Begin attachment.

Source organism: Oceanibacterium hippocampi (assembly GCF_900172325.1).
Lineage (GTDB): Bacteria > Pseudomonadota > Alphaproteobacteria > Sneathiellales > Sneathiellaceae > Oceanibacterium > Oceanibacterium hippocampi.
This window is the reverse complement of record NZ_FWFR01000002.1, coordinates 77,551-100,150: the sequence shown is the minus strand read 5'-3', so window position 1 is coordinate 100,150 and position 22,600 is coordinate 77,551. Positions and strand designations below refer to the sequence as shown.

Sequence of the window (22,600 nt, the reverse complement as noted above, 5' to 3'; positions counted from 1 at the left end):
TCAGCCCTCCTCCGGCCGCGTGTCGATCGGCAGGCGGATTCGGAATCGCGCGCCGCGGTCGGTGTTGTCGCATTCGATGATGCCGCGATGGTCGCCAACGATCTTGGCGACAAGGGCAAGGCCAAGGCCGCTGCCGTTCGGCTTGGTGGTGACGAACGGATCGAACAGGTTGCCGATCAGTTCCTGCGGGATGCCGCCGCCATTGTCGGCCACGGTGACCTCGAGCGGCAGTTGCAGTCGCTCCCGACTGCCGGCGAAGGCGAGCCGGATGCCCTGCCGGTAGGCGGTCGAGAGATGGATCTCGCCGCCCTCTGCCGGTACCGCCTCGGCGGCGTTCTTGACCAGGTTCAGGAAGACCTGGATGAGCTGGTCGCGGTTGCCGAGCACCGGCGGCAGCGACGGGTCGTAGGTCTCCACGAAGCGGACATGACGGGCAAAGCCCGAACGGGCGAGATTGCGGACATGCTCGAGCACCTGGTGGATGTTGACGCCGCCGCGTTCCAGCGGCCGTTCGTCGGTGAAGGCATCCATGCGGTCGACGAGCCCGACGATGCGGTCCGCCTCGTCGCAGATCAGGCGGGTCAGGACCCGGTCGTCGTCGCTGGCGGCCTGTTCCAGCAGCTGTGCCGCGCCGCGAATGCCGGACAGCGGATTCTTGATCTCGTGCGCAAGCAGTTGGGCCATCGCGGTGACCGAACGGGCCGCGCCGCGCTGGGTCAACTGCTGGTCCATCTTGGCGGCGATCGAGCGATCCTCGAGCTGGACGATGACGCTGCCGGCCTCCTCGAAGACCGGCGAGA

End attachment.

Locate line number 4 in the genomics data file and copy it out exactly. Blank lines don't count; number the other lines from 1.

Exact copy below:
Sequence of the window (22,600 nt, the reverse complement as noted above, 5' to 3'; positions counted from 1 at the left end):